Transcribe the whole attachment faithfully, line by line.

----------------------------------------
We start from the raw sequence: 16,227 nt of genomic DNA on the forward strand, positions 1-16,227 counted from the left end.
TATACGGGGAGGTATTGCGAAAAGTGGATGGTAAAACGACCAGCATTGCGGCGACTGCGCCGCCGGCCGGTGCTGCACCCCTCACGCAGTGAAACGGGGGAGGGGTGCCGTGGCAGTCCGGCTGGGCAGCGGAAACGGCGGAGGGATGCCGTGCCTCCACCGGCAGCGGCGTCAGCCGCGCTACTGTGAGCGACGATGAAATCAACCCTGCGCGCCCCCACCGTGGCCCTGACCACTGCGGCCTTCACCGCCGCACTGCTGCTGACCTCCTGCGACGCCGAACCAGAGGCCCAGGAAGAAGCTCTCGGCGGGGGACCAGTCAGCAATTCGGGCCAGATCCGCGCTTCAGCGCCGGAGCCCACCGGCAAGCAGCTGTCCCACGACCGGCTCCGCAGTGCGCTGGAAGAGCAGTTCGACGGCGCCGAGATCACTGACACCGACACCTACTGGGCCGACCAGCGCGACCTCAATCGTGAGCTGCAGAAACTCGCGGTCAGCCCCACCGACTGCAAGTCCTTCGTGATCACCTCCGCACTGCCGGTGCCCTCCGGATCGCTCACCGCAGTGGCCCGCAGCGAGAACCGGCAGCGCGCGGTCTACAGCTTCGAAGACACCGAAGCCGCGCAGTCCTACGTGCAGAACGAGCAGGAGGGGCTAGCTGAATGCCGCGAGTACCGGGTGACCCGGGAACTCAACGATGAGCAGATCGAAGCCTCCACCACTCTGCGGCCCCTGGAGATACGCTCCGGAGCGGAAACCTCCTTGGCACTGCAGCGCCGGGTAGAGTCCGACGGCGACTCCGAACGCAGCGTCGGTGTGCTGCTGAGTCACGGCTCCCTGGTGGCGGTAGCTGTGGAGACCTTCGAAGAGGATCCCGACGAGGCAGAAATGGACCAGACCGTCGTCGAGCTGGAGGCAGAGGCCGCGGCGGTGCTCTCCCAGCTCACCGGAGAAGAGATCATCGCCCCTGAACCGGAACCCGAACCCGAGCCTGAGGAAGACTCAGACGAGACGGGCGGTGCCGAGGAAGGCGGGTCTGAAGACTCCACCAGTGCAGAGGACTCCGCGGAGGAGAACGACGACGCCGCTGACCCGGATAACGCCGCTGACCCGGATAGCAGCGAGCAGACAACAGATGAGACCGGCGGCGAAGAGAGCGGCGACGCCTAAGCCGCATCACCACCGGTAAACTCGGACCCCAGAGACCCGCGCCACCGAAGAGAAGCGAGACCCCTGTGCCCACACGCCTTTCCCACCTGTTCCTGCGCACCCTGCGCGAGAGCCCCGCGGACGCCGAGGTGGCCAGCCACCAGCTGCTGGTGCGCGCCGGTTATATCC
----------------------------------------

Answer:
We start from the raw sequence: 16,227 nt of genomic DNA on the forward strand, positions 1-16,227 counted from the left end.
TATACGGGGAGGTATTGCGAAAAGTGGATGGTAAAACGACCAGCATTGCGGCGACTGCGCCGCCGGCCGGTGCTGCACCCCTCACGCAGTGAAACGGGGGAGGGGTGCCGTGGCAGTCCGGCTGGGCAGCGGAAACGGCGGAGGGATGCCGTGCCTCCACCGGCAGCGGCGTCAGCCGCGCTACTGTGAGCGACGATGAAATCAACCCTGCGCGCCCCCACCGTGGCCCTGACCACTGCGGCCTTCACCGCCGCACTGCTGCTGACCTCCTGCGACGCCGAACCAGAGGCCCAGGAAGAAGCTCTCGGCGGGGGACCAGTCAGCAATTCGGGCCAGATCCGCGCTTCAGCGCCGGAGCCCACCGGCAAGCAGCTGTCCCACGACCGGCTCCGCAGTGCGCTGGAAGAGCAGTTCGACGGCGCCGAGATCACTGACACCGACACCTACTGGGCCGACCAGCGCGACCTCAATCGTGAGCTGCAGAAACTCGCGGTCAGCCCCACCGACTGCAAGTCCTTCGTGATCACCTCCGCACTGCCGGTGCCCTCCGGATCGCTCACCGCAGTGGCCCGCAGCGAGAACCGGCAGCGCGCGGTCTACAGCTTCGAAGACACCGAAGCCGCGCAGTCCTACGTGCAGAACGAGCAGGAGGGGCTAGCTGAATGCCGCGAGTACCGGGTGACCCGGGAACTCAACGATGAGCAGATCGAAGCCTCCACCACTCTGCGGCCCCTGGAGATACGCTCCGGAGCGGAAACCTCCTTGGCACTGCAGCGCCGGGTAGAGTCCGACGGCGACTCCGAACGCAGCGTCGGTGTGCTGCTGAGTCACGGCTCCCTGGTGGCGGTAGCTGTGGAGACCTTCGAAGAGGATCCCGACGAGGCAGAAATGGACCAGACCGTCGTCGAGCTGGAGGCAGAGGCCGCGGCGGTGCTCTCCCAGCTCACCGGAGAAGAGATCATCGCCCCTGAACCGGAACCCGAACCCGAGCCTGAGGAAGACTCAGACGAGACGGGCGGTGCCGAGGAAGGCGGGTCTGAAGACTCCACCAGTGCAGAGGACTCCGCGGAGGAGAACGACGACGCCGCTGACCCGGATAACGCCGCTGACCCGGATAGCAGCGAGCAGACAACAGATGAGACCGGCGGCGAAGAGAGCGGCGACGCCTAAGCCGCATCACCACCGGTAAACTCGGACCCCAGAGACCCGCGCCACCGAAGAGAAGCGAGACCCCTGTGCCCACACGCCTTTCCCACCTGTTCCTGCGCACCCTGCGCGAGAGCCCCGCGGACGCCGAGGTGGCCAGCCACCAGCTGCTGGTGCGCGCCGGTTATATCC